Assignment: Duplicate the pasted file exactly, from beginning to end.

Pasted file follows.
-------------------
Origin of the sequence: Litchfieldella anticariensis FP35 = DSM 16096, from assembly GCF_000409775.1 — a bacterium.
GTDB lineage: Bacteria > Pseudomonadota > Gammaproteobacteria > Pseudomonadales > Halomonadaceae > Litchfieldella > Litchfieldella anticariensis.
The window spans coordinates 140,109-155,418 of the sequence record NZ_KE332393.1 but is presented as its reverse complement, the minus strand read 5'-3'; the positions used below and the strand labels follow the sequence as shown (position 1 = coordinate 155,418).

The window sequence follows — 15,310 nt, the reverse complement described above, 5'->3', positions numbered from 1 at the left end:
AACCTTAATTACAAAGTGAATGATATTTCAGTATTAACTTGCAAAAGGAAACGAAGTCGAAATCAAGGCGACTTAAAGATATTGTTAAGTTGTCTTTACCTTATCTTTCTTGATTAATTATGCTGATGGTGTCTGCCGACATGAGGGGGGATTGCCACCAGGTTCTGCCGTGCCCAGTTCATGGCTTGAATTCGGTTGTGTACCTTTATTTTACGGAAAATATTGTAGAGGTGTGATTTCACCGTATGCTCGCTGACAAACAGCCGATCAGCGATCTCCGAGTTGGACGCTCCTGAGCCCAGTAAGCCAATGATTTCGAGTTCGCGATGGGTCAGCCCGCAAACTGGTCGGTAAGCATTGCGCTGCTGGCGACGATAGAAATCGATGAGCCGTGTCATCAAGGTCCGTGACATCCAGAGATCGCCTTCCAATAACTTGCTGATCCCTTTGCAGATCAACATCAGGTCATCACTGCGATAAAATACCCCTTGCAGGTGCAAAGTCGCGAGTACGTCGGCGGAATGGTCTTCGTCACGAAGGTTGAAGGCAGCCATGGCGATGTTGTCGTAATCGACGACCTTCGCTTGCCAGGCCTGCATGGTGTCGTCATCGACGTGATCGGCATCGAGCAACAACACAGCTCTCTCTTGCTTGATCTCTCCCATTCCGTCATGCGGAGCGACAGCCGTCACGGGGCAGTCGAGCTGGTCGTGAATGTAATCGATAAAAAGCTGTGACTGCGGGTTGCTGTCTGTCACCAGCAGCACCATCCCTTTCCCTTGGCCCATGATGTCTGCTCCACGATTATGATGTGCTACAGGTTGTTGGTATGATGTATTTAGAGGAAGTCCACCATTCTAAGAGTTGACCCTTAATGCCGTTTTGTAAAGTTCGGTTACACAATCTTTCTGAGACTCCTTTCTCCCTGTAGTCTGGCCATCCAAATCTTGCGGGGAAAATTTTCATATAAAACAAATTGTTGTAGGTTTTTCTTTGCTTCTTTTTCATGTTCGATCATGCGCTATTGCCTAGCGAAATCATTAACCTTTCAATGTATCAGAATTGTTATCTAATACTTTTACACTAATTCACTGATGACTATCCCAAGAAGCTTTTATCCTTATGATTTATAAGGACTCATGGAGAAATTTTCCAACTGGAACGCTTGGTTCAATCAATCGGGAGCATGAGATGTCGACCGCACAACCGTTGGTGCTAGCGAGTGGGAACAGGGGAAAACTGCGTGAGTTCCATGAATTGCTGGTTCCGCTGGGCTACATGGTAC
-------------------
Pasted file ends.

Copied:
Origin of the sequence: Litchfieldella anticariensis FP35 = DSM 16096, from assembly GCF_000409775.1 — a bacterium.
GTDB lineage: Bacteria > Pseudomonadota > Gammaproteobacteria > Pseudomonadales > Halomonadaceae > Litchfieldella > Litchfieldella anticariensis.
The window spans coordinates 140,109-155,418 of the sequence record NZ_KE332393.1 but is presented as its reverse complement, the minus strand read 5'-3'; the positions used below and the strand labels follow the sequence as shown (position 1 = coordinate 155,418).

The window sequence follows — 15,310 nt, the reverse complement described above, 5'->3', positions numbered from 1 at the left end:
AACCTTAATTACAAAGTGAATGATATTTCAGTATTAACTTGCAAAAGGAAACGAAGTCGAAATCAAGGCGACTTAAAGATATTGTTAAGTTGTCTTTACCTTATCTTTCTTGATTAATTATGCTGATGGTGTCTGCCGACATGAGGGGGGATTGCCACCAGGTTCTGCCGTGCCCAGTTCATGGCTTGAATTCGGTTGTGTACCTTTATTTTACGGAAAATATTGTAGAGGTGTGATTTCACCGTATGCTCGCTGACAAACAGCCGATCAGCGATCTCCGAGTTGGACGCTCCTGAGCCCAGTAAGCCAATGATTTCGAGTTCGCGATGGGTCAGCCCGCAAACTGGTCGGTAAGCATTGCGCTGCTGGCGACGATAGAAATCGATGAGCCGTGTCATCAAGGTCCGTGACATCCAGAGATCGCCTTCCAATAACTTGCTGATCCCTTTGCAGATCAACATCAGGTCATCACTGCGATAAAATACCCCTTGCAGGTGCAAAGTCGCGAGTACGTCGGCGGAATGGTCTTCGTCACGAAGGTTGAAGGCAGCCATGGCGATGTTGTCGTAATCGACGACCTTCGCTTGCCAGGCCTGCATGGTGTCGTCATCGACGTGATCGGCATCGAGCAACAACACAGCTCTCTCTTGCTTGATCTCTCCCATTCCGTCATGCGGAGCGACAGCCGTCACGGGGCAGTCGAGCTGGTCGTGAATGTAATCGATAAAAAGCTGTGACTGCGGGTTGCTGTCTGTCACCAGCAGCACCATCCCTTTCCCTTGGCCCATGATGTCTGCTCCACGATTATGATGTGCTACAGGTTGTTGGTATGATGTATTTAGAGGAAGTCCACCATTCTAAGAGTTGACCCTTAATGCCGTTTTGTAAAGTTCGGTTACACAATCTTTCTGAGACTCCTTTCTCCCTGTAGTCTGGCCATCCAAATCTTGCGGGGAAAATTTTCATATAAAACAAATTGTTGTAGGTTTTTCTTTGCTTCTTTTTCATGTTCGATCATGCGCTATTGCCTAGCGAAATCATTAACCTTTCAATGTATCAGAATTGTTATCTAATACTTTTACACTAATTCACTGATGACTATCCCAAGAAGCTTTTATCCTTATGATTTATAAGGACTCATGGAGAAATTTTCCAACTGGAACGCTTGGTTCAATCAATCGGGAGCATGAGATGTCGACCGCACAACCGTTGGTGCTAGCGAGTGGGAACAGGGGAAAACTGCGTGAGTTCCATGAATTGCTGGTTCCGCTGGGCTACATGGTAC